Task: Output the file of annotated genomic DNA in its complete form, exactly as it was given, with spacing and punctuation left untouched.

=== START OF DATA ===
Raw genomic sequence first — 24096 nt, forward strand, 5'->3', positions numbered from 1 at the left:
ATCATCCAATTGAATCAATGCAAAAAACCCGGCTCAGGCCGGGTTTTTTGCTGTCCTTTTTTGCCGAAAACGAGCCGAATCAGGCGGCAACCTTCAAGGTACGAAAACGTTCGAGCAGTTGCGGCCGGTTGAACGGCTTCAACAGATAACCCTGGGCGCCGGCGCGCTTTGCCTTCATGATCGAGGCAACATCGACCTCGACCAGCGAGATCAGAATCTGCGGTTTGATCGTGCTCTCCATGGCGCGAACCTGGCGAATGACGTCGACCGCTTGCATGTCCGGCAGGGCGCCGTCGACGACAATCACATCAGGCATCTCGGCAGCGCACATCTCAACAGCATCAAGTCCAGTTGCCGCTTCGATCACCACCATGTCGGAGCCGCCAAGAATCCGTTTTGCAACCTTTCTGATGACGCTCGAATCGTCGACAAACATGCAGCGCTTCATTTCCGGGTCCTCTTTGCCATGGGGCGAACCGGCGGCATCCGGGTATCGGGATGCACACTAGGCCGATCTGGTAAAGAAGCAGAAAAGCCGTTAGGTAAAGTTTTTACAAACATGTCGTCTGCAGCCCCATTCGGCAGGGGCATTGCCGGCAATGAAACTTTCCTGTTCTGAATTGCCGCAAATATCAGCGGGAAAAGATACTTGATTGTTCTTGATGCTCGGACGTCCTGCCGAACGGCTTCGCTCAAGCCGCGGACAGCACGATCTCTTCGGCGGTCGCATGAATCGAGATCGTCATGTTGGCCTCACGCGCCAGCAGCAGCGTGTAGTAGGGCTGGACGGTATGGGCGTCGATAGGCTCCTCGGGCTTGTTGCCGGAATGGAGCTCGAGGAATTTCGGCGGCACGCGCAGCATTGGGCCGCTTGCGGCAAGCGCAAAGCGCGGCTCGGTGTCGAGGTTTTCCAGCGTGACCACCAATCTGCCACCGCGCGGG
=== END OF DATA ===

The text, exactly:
Raw genomic sequence first — 24096 nt, forward strand, 5'->3', positions numbered from 1 at the left:
ATCATCCAATTGAATCAATGCAAAAAACCCGGCTCAGGCCGGGTTTTTTGCTGTCCTTTTTTGCCGAAAACGAGCCGAATCAGGCGGCAACCTTCAAGGTACGAAAACGTTCGAGCAGTTGCGGCCGGTTGAACGGCTTCAACAGATAACCCTGGGCGCCGGCGCGCTTTGCCTTCATGATCGAGGCAACATCGACCTCGACCAGCGAGATCAGAATCTGCGGTTTGATCGTGCTCTCCATGGCGCGAACCTGGCGAATGACGTCGACCGCTTGCATGTCCGGCAGGGCGCCGTCGACGACAATCACATCAGGCATCTCGGCAGCGCACATCTCAACAGCATCAAGTCCAGTTGCCGCTTCGATCACCACCATGTCGGAGCCGCCAAGAATCCGTTTTGCAACCTTTCTGATGACGCTCGAATCGTCGACAAACATGCAGCGCTTCATTTCCGGGTCCTCTTTGCCATGGGGCGAACCGGCGGCATCCGGGTATCGGGATGCACACTAGGCCGATCTGGTAAAGAAGCAGAAAAGCCGTTAGGTAAAGTTTTTACAAACATGTCGTCTGCAGCCCCATTCGGCAGGGGCATTGCCGGCAATGAAACTTTCCTGTTCTGAATTGCCGCAAATATCAGCGGGAAAAGATACTTGATTGTTCTTGATGCTCGGACGTCCTGCCGAACGGCTTCGCTCAAGCCGCGGACAGCACGATCTCTTCGGCGGTCGCATGAATCGAGATCGTCATGTTGGCCTCACGCGCCAGCAGCAGCGTGTAGTAGGGCTGGACGGTATGGGCGTCGATAGGCTCCTCGGGCTTGTTGCCGGAATGGAGCTCGAGGAATTTCGGCGGCACGCGCAGCATTGGGCCGCTTGCGGCAAGCGCAAAGCGCGGCTCGGTGTCGAGGTTTTCCAGCGTGACCACCAATCTGCCACCGCGCGGG